To comment on Hannes' query about the colouring of the baggage car, it encourages me to think outside of the square.
3 baggage cars were built for Rheingold, numbers 105001, 105002, and 105003.
In their history of making Rheingold models, Märklin have proved their worth.
So I believe they have earned the right to produce as a Special one-time model, a baggage car done in the violet and cream colour.
Everybody would know it is completely fictitious but it would sell like hot cakes.
To add to the mystique, how about we give it the number 105005 - modellers will automatically ask what happened to 105004.
Or even 102020.
Oh.... you are awful.

Regarding the position of the baggage car, there are no rules.
In the case of the Rheingold I believe it had to reverse a couple of times en-route when at stations used as terminal.
I believe an example is at Cologne, where the train crossed the Rhine to the station and continued the journey by going back across the Rhine to the left bank.
So the baggage car at the front would suddenly be at the rear etc etc.

I also own the 33184 loco which has the same colouring as Philips' 3518 so I will use that at times to pull this train.

Kimball
HO Scale - Märklin (ep III and VI, C Track, digital) - 2 rail (USA and Australia) - 3 rail (English Hornby Dublo) - a few old O gauge.
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Offline Ross  
#7 Posted : 23 August 2020 02:09:02(UTC)
Ross

Australia   
Joined: 25/09/2006(UTC)
Posts: 740
Location: Sydney, NSW
Hi Kimball/All,

Nice review. I couldn't resist posting a photo of 2x 4228 sets running on my layout.

UserPostedImage

Ross
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Offline kimballthurlow  
#8 Posted : 24 August 2020 02:29:19(UTC)
kimballthurlow

Australia   
Joined: 18/03/2007(UTC)
Posts: 5,885
Location: Brisbane, Australia
As added interest, I have included this image in the topic.
UserPostedImage

I also added this post from Tom (Member HO) from a previous topic.

Prototypical train north of Mannheim:
1. The loco.
2. The baggage car.
3. Second-class coach without kitchen.
4. First-class coach with kitchen.
5. First-class coach without kitchen.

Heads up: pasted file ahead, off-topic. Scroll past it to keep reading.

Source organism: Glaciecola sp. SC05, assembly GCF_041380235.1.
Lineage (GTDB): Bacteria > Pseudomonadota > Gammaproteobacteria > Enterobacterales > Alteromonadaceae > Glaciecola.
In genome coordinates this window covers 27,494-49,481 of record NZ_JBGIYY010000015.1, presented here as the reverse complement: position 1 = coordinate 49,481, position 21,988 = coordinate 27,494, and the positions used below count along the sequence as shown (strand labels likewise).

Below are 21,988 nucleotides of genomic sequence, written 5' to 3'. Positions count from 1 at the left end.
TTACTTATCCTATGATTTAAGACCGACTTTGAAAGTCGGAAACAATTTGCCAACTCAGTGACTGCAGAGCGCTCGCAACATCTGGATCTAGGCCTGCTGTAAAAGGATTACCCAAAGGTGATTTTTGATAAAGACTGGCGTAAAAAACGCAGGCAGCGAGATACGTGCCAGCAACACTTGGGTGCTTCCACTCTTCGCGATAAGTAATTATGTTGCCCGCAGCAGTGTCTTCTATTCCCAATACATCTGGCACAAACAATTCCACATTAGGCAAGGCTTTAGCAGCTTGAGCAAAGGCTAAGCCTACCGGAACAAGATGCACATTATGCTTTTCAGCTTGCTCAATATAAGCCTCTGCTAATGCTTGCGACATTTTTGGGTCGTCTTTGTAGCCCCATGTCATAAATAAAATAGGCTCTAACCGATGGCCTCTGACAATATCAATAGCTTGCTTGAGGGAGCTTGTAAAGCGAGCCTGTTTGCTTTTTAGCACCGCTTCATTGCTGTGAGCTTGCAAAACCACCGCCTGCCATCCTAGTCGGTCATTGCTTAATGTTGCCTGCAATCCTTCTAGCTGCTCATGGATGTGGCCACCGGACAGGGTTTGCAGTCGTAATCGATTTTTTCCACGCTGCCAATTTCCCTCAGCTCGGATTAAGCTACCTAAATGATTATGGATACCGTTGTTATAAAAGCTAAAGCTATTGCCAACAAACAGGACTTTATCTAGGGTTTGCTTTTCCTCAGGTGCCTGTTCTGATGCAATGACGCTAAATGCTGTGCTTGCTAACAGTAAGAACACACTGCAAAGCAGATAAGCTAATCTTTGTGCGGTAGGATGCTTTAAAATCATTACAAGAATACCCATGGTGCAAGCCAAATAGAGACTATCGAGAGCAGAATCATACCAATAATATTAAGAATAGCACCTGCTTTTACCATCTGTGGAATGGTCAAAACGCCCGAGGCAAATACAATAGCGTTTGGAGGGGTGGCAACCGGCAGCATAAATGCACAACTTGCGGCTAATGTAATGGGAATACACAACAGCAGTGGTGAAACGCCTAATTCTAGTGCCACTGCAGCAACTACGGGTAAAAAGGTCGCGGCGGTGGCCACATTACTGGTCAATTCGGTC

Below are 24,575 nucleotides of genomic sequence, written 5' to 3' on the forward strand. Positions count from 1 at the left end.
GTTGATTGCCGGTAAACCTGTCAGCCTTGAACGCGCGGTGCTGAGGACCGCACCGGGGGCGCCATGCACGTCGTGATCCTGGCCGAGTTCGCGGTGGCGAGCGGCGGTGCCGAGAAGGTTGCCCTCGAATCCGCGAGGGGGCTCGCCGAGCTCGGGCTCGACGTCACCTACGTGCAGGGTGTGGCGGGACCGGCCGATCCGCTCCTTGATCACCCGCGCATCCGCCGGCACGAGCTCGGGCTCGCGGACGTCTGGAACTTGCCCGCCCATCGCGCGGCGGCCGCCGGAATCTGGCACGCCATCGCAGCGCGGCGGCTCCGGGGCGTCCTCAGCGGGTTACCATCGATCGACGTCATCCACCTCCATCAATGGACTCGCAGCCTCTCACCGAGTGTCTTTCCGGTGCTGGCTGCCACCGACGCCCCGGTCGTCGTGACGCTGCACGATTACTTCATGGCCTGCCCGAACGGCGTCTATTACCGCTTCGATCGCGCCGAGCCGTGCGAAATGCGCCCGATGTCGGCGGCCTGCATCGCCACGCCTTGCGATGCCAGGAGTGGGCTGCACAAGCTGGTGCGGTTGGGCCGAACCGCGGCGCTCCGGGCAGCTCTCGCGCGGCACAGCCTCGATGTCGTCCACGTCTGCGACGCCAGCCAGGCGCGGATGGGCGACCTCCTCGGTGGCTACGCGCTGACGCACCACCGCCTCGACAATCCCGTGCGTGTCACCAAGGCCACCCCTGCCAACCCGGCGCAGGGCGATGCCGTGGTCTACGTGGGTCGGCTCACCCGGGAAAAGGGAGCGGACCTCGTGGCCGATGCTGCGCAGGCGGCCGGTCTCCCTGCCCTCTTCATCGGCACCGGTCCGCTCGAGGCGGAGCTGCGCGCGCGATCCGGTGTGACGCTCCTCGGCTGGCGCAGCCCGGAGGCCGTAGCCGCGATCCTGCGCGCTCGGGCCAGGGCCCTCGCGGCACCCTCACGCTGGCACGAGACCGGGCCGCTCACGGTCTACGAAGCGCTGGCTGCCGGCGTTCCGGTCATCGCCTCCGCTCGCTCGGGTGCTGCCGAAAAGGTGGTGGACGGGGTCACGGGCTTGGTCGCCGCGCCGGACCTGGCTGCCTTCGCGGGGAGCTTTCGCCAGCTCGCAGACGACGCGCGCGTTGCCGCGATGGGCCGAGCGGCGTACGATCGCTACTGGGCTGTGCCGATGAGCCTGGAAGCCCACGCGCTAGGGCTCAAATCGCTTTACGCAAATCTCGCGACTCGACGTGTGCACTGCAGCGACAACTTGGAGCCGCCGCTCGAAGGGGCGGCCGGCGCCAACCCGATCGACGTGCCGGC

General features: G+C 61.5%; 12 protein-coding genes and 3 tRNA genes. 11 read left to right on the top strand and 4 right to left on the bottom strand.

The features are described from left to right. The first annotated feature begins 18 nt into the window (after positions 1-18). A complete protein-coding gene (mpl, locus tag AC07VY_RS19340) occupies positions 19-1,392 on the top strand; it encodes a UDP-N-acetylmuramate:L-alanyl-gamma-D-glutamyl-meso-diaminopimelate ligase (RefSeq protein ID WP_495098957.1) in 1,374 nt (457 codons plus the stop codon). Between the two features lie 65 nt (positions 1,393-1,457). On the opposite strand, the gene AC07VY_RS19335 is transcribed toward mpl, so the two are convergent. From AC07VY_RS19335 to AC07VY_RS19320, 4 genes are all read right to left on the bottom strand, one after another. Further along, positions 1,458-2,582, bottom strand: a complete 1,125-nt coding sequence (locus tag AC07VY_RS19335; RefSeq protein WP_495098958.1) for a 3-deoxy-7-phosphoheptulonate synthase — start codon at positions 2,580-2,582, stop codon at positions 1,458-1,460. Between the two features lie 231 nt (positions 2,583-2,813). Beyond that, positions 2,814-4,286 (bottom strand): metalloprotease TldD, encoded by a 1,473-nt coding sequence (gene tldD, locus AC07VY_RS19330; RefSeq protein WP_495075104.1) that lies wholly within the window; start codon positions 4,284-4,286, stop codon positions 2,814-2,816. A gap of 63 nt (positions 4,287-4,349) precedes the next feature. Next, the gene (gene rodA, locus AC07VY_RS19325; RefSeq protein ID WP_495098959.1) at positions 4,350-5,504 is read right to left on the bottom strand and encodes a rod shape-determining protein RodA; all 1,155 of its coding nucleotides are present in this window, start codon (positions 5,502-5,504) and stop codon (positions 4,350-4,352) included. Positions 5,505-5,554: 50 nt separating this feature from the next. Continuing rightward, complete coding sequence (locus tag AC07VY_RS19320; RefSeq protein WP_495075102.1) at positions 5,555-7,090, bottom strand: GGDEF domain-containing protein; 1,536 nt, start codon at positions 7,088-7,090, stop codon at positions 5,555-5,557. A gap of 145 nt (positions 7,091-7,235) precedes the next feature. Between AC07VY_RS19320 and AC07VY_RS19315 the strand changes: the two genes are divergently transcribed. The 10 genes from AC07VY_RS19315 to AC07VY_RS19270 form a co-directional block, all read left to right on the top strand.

6. Second class coach with kitchen.
One kitchen served two coaches, so in an ideal train the kitchen is towards the other coach it also serves.

The catalogue (2018 NI) picture:
1. Loco.
2. Second-class coach with kitchen.
3. First-class coach with kitchen.
4. First-class coach without kitchen.
5. Second-class coach without kitchen.
6. Baggage car.

The picture in the new items brochure (2018) is a nice start for a shunting puzzle. Don't forget a turntable or a wye.


Kimball
HO Scale - Märklin (ep III and VI, C Track, digital) - 2 rail (USA and Australia) - 3 rail (English Hornby Dublo) - a few old O gauge.
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Offline Ranjit  
#9 Posted : 24 August 2020 03:41:15(UTC)
Ranjit

Malaysia   
Joined: 18/06/2003(UTC)
Posts: 2,945
Location: Chennai, Tamil Nadu, INDIA
Fabulous review of The Rheingold, Kimball !! I really enjoyed reading your review. I wish that one day that I would be able to run The Rheingold (Era III) on my up and coming layout.

Take care and stay safe.

Cheers,
Ranjit
"If you have a garden and a library, you have everything you need" - Marcus Tullius Cicero
"Nothing is as powerful as an idea whose time has come" - Victor Marie Hugo
"If you can dream it, you can do it" - Walt Disney
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Offline river6109  
#10 Posted : 24 August 2020 13:10:17(UTC)
river6109

Australia   
Joined: 22/01/2009(UTC)
Posts: 13,174
Location: On 1965 Märklin Boulevard just around from Roco Square
Originally Posted by: kimballthurlow Go to Quoted Post
As added interest, I have included this image in the topic.
UserPostedImage

I also added this post from Tom (Member HO) from a previous topic.

Prototypical train north of Mannheim:
1. The loco.
2. The baggage car.
3. Second-class coach without kitchen.
4. First-class coach with kitchen.
5. First-class coach without kitchen.
6. Second class coach with kitchen.
One kitchen served two coaches, so in an ideal train the kitchen is towards the other coach it also serves.

The catalogue (2018 NI) picture:
1. Loco.
2. Second-class coach with kitchen.
3. First-class coach with kitchen.
4. First-class coach without kitchen.
5. Second-class coach without kitchen.
6. Baggage car.

The picture in the new items brochure (2018) is a nice start for a shunting puzzle. Don't forget a turntable or a wye.


Kimball


some translation from German into English: Abort = toilet = WC, Gepäckraum = baggage compartment

https://www.youtube.com/river6109
https://www.youtube.com/6109river
5 years in Destruction mode
50 years in Repairing mode
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Offline kimballthurlow  
#11 Posted : 26 August 2020 07:42:19(UTC)
kimballthurlow

Australia   
Joined: 18/03/2007(UTC)
Posts: 5,885
Location: Brisbane, Australia
Hi John,
Thank you for the translations.
The words are quite self explanatory, particularly the toilet ha ha .....

I was picking beans for dinner, and I realised that I had seen the colour elsewhere.
So I took this photo of Phaleosus vulgaris in pose on the roof of 26928 baggage car.
I must say the paint finish on the bean is not as good as on the car - well done Märklin.
I guess the colours we use on all our goods are found somewhere in nature.

UserPostedImage

Ich gern Bohnen.

Kimball
HO Scale - Märklin (ep III and VI, C Track, digital) - 2 rail (USA and Australia) - 3 rail (English Hornby Dublo) - a few old O gauge.
thanks 1 user liked this useful post by kimballthurlow